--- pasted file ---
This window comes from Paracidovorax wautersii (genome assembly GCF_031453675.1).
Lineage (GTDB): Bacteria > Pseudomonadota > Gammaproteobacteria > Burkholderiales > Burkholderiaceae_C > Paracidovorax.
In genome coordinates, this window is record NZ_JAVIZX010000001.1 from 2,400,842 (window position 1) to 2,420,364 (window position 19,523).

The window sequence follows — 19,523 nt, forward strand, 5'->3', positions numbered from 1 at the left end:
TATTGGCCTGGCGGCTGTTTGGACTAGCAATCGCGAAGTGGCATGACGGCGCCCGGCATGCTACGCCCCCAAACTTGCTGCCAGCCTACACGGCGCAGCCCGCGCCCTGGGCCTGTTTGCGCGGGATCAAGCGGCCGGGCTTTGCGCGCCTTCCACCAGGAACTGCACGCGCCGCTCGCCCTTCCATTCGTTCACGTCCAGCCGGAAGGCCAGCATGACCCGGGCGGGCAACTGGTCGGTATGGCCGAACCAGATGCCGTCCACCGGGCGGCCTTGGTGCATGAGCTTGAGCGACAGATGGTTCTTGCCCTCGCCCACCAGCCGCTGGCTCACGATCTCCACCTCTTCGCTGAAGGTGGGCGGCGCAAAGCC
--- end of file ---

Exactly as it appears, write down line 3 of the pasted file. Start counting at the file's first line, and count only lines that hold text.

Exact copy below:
In genome coordinates, this window is record NZ_JAVIZX010000001.1 from 2,400,842 (window position 1) to 2,420,364 (window position 19,523).